I was so pleased to finally be in Lamberto's company that I never left his table except to attend to the call of nature. On Sunday, we got into the dealer's room early and I had a little time to visit some of Lamberto's immediate neighbors on Celebrity Row and that's when I discovered that, just a few seats to my right, all along, was none other than writer-director Jeff Lieberman! As a horror fan hitting all the drive-ins back in the 1970s, Jeff became an instant genre luminary with the release of SQUIRM, and he completed his Big Three with the cult classics BLUE SUNSHINE and JUST BEFORE DAWN. In reviews I wrote at the time, I compared Lieberman to David Cronenberg and the later release of REMOTE CONTROL (his VIDEODROME, if you will) supported the comparison. Jeff told me about some exciting new irons he has in the fire, and I look forward to seeing more of his work, which has always been original and healthy for the genre.

Sitting to my immediate right throughout the weekend was the great Brett Halsey, who starred in two Mario Bava films (FOUR TIMES THAT NIGHT and ROY COLT & WINCHESTER JACK) and also worked with him during the filming in some sequences for the Riccardo Freda costume adventure THE SEVENTH SWORD. I've known Brett via phone and e-mail for five or six years, and this was our first meeting. Now that the Bava book is done, I was able to broaden the scope of our subject matter and he told me some fascinating stories about working with Freda and he also gave me a surprising insight into the personality of the late Steve Reeves, someone I approached to be interviewed for the Bava book a few times without success. He told me that it was his understanding that Reeves' parents were deaf-mutes and that Steve himself did not learn to speak until he was seven years old. This is something I don't recall ever reading about, and it explains a good deal of Reeves' personal reserve. Brett kindly gave me a copy of John Murray's new book about his career (from Midnight Marquee Press) and I bought the new edition of his novel THE MAGNIFICENT STRANGERS, out of print since the 1970s, and newly revised and expanded in its current edition from I-Universe.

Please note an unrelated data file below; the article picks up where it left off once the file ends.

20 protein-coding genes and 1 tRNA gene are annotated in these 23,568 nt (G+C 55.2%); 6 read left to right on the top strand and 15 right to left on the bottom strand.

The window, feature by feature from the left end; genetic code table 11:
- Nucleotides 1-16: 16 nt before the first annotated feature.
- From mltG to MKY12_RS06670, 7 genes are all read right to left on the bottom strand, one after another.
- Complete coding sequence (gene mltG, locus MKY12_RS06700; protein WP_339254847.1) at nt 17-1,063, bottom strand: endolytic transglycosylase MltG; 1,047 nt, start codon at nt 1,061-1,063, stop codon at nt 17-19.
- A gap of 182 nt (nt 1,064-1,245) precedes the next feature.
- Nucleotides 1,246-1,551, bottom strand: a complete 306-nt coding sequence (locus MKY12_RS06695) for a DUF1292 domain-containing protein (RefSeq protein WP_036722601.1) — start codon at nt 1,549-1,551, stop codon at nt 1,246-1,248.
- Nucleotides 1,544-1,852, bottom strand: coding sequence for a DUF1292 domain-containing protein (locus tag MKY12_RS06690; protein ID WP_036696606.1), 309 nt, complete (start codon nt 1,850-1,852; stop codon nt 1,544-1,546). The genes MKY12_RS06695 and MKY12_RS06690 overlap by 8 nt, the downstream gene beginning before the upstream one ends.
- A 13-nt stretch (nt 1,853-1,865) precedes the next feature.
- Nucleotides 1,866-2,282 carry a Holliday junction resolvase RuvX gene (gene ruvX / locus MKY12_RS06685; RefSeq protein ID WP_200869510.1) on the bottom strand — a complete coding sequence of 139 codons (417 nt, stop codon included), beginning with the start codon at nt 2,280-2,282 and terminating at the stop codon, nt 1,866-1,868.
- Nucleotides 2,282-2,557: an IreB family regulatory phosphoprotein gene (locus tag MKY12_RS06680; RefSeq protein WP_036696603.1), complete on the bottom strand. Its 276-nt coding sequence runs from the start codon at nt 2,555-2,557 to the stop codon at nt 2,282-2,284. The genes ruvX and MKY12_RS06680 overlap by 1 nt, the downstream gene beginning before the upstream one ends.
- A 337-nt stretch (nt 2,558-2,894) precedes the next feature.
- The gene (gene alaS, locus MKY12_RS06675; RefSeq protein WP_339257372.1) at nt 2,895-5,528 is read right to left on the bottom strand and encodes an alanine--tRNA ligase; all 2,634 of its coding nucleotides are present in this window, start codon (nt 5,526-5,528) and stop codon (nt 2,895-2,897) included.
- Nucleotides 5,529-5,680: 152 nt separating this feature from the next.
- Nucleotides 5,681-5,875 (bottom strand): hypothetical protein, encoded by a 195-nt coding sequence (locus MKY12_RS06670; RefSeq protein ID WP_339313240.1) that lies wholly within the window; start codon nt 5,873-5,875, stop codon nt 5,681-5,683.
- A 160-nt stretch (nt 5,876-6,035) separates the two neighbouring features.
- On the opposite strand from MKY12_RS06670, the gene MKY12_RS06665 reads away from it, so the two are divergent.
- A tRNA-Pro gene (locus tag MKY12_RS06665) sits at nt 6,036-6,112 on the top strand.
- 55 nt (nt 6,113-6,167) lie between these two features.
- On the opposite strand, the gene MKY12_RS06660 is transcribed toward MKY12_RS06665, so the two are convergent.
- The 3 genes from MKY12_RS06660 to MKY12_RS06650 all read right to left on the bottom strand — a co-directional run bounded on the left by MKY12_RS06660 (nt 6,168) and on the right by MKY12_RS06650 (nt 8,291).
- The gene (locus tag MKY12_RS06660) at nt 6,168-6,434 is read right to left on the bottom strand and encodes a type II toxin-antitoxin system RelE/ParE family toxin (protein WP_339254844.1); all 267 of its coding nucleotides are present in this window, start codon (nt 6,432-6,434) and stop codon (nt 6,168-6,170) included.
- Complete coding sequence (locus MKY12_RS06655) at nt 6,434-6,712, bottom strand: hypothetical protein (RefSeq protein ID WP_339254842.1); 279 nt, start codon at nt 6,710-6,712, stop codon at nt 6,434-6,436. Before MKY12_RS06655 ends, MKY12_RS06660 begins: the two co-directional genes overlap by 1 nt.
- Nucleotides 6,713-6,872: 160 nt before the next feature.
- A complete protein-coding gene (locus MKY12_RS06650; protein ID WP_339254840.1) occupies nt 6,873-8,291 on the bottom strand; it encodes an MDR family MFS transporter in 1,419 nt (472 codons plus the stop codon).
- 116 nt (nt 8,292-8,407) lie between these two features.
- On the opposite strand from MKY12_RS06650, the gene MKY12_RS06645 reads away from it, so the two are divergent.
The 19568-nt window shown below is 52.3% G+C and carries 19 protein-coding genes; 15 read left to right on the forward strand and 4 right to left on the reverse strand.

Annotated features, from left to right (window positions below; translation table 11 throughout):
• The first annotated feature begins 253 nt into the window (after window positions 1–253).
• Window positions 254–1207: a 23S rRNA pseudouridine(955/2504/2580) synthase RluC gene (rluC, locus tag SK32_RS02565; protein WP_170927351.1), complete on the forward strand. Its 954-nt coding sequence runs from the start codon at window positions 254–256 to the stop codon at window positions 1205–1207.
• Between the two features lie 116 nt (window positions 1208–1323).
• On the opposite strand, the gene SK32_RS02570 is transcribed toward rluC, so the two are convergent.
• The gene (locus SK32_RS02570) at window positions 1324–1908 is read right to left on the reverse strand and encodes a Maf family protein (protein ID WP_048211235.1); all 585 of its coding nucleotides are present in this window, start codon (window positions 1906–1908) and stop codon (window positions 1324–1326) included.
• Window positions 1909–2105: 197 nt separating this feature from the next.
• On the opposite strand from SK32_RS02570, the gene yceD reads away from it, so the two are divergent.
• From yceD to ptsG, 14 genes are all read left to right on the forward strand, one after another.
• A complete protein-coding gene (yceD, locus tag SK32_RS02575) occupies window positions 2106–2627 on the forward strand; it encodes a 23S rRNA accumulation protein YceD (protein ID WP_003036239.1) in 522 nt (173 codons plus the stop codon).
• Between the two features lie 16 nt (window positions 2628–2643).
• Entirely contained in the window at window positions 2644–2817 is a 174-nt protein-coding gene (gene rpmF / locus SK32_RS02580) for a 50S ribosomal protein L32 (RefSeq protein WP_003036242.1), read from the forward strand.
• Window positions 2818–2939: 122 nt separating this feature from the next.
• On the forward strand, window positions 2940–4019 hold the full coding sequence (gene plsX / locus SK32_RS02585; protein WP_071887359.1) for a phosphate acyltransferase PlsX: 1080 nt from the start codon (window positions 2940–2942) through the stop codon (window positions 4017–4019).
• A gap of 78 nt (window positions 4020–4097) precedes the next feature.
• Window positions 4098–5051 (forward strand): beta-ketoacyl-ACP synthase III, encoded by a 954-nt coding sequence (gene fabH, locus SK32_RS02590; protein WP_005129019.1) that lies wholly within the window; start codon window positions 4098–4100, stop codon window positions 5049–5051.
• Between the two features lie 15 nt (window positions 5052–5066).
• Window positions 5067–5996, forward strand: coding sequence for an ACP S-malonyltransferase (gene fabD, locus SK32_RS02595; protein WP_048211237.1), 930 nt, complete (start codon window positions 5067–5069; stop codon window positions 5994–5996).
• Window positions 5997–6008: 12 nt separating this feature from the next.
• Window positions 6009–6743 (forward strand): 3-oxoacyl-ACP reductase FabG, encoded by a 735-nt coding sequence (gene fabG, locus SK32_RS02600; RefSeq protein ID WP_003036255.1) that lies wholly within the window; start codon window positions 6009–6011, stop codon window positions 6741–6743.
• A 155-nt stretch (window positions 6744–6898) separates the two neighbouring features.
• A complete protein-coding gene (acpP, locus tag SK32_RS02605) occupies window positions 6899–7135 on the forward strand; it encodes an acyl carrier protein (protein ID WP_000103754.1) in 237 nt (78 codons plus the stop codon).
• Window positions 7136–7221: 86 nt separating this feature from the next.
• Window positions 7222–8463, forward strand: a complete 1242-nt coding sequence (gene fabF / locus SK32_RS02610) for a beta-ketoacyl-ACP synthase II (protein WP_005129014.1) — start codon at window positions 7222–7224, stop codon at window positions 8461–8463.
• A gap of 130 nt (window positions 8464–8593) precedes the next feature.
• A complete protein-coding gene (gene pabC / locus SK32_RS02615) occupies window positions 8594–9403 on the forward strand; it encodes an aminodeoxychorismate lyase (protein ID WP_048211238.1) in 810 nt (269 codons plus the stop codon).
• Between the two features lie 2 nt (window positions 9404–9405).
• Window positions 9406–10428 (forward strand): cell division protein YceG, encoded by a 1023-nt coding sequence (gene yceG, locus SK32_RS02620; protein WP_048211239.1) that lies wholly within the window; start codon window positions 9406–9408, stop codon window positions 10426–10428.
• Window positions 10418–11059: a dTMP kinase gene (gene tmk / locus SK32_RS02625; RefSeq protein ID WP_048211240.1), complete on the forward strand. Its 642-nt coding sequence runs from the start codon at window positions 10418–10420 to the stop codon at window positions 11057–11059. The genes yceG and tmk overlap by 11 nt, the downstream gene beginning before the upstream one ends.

During our Sunday morning stroll along Celebrity Row, we met Betsy Palmer, who was wearing either her original Mrs. Voorhees sweater from FRIDAY THE 13TH or something very like it! Now 83, Betsy turned out to be a real sweetheart and hugged us both for commemorative photos. As die-hard fans of I'VE GOT A SECRET, we asked for some behind-the-scenes stories about her curmudgeonly co-star Henry Morgan (a personal favorite), and boy, did we get 'em! A short but very sweet encounter.

The surprise of the weekend came when Donna and I were heading to the elevators to get ready for dinner on Saturday, when I heard an unmistakable voice call my name from around the corner. It was Don May, Jr. of Synapse Films! Don (seen here at the right, with his partner Jerry Chandler in the middle) has been a friend and reader/supporter of VIDEO WATCHDOG since the beginning, then became a contributor of articles about HIGHLANDER and THE EVIL DEAD, and now he heads one of the most important independent horror/exploitation DVD labels around. As this photo shows, every moment I spent with these two guys was an absolute joy. Support Synapse Films and Impulse Pictures products! They tell me they'll be bringing Christina Lindberg to the next Cinema Wasteland convention!